Jennifer Gaffney
Loyola University, Chicago
This paper examines Hannah Arendt's notion of citizenship with reference to her account of loneliness in the modern age. Whereas recent scholarship has emphasized Arendt's notion of the “right to have rights” in order to advance her conception of citizenship in the context of global democratic theory, I maintain that this discourse threatens to overshadow the depth of her critical relation to the liberal tradition. By turning to loneliness, I aim to show that Arendt's understanding of citizenship guides a prescient critique of the basic assumptions that underlie notions of citizenship within liberal political theory. On her view, these forms of citizenship do not secure liberty, but instead reproduce the very loneliness that has made modern individuals susceptible to totalitarian domination. With this, I argue that Arendt poses her notion of citizenship as an antidote to loneliness and, thus, to the vulnerability of modern political life to totalitarianism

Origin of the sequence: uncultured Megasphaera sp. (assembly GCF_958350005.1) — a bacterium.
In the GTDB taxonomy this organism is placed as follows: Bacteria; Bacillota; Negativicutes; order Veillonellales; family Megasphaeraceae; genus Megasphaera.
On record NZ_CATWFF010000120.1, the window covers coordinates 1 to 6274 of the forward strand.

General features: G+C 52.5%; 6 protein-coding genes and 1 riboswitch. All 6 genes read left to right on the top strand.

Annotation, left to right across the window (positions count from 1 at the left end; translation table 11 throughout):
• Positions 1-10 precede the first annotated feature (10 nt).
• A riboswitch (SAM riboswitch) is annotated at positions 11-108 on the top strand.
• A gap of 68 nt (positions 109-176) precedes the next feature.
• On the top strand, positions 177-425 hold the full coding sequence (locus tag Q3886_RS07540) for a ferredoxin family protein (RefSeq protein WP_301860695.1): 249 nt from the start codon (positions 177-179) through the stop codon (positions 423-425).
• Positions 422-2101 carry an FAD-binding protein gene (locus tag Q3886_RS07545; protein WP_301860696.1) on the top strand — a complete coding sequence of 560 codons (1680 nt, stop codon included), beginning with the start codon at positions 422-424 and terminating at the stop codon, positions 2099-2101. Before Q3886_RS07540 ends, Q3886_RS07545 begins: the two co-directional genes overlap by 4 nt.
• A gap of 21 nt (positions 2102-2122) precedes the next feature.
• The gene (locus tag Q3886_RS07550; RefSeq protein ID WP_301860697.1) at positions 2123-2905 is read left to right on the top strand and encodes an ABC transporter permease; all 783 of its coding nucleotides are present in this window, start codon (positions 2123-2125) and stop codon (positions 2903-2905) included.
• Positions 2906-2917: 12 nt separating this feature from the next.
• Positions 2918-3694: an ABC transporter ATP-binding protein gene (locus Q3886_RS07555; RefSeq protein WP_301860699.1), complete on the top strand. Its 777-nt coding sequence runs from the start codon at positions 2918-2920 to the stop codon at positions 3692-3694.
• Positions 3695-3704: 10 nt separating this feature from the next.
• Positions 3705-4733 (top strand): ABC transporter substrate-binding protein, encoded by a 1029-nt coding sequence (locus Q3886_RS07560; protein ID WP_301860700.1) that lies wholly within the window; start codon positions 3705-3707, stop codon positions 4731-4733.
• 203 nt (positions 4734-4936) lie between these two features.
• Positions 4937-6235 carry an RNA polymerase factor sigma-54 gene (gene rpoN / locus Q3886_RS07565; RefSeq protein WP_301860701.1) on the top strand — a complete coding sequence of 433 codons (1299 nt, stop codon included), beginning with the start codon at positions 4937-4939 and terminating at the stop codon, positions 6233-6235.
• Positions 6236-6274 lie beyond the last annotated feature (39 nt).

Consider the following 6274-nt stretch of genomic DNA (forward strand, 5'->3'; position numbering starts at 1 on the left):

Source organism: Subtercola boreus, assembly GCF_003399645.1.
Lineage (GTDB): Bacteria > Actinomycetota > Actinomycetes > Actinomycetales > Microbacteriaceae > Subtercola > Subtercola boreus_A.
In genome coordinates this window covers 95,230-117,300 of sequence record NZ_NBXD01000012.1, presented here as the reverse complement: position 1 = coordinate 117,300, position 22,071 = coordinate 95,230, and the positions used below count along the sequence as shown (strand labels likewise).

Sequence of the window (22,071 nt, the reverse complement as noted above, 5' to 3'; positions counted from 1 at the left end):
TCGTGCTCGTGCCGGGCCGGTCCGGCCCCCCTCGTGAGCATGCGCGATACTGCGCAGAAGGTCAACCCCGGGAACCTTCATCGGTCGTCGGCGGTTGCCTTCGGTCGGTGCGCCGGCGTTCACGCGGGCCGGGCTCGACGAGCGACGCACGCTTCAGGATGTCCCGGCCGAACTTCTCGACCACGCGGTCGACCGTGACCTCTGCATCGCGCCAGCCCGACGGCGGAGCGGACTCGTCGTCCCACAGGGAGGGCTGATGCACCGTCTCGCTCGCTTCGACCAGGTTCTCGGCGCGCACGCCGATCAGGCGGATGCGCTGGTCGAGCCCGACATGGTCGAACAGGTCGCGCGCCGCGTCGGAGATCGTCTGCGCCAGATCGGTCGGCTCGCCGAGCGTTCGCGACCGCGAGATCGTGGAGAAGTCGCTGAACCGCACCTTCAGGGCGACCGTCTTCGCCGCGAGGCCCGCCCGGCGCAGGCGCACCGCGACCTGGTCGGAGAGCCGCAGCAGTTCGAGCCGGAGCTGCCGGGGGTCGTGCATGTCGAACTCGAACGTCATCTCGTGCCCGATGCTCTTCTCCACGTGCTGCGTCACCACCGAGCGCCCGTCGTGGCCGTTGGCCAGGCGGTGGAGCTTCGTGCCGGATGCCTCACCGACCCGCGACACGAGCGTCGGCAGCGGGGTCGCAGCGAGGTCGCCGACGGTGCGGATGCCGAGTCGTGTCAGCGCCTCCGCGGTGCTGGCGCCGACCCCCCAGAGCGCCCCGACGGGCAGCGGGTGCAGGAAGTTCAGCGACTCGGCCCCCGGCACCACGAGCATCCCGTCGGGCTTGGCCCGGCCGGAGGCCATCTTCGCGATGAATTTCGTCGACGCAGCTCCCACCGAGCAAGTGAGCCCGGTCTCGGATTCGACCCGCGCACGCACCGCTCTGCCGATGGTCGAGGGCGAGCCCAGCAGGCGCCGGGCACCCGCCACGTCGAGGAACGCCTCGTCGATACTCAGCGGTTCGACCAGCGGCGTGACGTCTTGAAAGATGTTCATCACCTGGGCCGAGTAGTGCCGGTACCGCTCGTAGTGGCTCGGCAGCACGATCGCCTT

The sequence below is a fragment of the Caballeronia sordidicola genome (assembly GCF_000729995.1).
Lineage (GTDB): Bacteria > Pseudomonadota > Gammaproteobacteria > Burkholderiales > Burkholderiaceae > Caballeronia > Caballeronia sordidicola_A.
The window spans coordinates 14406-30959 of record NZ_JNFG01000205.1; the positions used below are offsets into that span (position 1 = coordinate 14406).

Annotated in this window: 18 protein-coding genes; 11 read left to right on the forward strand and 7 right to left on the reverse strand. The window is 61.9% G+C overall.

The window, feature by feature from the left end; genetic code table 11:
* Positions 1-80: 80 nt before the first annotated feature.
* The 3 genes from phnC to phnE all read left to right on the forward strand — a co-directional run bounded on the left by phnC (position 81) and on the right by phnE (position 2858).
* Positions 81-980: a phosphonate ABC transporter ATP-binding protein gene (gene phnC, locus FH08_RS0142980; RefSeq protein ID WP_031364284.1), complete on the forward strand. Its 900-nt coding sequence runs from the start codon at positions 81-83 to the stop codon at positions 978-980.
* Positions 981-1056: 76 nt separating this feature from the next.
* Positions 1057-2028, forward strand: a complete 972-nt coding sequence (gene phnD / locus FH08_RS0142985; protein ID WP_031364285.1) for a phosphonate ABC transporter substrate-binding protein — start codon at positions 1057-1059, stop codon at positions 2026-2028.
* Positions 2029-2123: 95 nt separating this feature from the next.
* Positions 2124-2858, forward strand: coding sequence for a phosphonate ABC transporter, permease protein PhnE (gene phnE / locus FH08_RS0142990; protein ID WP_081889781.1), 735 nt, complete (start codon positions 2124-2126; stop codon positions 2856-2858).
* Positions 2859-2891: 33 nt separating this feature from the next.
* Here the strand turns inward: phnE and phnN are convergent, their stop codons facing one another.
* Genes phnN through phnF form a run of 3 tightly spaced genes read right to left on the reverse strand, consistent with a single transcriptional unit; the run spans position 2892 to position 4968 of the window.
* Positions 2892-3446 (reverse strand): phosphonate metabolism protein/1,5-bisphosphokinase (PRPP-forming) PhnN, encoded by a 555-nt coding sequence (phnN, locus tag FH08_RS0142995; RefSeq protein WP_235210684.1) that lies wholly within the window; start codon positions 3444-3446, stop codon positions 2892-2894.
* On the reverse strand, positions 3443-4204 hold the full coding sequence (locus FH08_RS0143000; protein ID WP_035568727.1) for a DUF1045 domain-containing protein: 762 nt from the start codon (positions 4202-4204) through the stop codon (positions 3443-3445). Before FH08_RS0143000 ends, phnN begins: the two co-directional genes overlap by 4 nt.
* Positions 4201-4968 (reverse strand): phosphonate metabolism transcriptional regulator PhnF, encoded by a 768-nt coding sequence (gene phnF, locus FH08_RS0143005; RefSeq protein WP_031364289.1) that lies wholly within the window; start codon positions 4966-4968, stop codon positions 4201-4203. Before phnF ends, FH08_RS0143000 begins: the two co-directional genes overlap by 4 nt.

Keywords Hannah Arendt  Loneliness  Liberalism  Totalitarianism  Rights
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Reprint years 2016
DOI 10.1080/00071773.2015.1097405
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References found in this work BETA

Being and Time.Ronald W. Hepburn - 1964 - Philosophical Quarterly 14 (56):276.
Between Past and Future.Judith N. Shklar & Hannah Arendt - 1963 - History and Theory 2 (3):286.

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